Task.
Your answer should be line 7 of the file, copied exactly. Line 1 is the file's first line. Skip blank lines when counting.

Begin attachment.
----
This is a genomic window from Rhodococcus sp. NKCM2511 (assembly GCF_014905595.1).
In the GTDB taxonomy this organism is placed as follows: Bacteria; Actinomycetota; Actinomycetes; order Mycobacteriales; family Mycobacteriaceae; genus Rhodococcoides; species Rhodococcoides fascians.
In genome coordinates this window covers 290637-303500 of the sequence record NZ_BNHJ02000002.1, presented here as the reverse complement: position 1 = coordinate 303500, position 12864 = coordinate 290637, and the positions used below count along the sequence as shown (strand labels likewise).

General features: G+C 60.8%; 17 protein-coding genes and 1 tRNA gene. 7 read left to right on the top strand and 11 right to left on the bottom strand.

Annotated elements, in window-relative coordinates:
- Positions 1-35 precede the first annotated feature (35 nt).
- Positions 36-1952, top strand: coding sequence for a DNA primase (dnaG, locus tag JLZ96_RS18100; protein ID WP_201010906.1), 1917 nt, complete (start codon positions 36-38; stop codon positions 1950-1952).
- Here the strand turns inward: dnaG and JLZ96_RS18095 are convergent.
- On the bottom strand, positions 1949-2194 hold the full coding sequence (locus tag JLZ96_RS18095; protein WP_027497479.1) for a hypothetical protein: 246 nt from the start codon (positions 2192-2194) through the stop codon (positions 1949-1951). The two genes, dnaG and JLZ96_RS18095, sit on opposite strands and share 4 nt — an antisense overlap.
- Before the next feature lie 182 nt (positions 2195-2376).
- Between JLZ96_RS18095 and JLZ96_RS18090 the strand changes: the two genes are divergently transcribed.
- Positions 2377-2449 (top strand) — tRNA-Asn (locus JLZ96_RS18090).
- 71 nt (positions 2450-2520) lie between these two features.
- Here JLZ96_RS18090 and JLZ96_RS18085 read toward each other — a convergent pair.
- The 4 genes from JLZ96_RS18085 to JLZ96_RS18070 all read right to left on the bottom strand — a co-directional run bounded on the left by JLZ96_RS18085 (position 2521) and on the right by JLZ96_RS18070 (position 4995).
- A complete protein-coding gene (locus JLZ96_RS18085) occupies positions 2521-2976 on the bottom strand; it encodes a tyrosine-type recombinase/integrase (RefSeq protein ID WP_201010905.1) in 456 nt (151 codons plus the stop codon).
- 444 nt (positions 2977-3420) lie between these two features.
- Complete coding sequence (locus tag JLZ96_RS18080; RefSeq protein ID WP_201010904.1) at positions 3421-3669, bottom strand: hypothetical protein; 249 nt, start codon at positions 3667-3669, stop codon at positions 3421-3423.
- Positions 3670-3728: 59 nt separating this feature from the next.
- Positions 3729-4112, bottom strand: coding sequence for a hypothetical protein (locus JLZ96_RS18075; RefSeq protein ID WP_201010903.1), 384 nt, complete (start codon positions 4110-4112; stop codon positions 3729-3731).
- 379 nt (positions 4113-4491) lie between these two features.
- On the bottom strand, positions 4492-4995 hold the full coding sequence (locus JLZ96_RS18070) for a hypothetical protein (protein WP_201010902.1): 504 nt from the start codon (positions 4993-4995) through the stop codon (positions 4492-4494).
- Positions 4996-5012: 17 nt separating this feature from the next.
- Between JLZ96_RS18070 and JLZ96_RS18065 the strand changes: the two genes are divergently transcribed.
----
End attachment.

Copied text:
- Positions 36-1952, top strand: coding sequence for a DNA primase (dnaG, locus tag JLZ96_RS18100; protein ID WP_201010906.1), 1917 nt, complete (start codon positions 36-38; stop codon positions 1950-1952).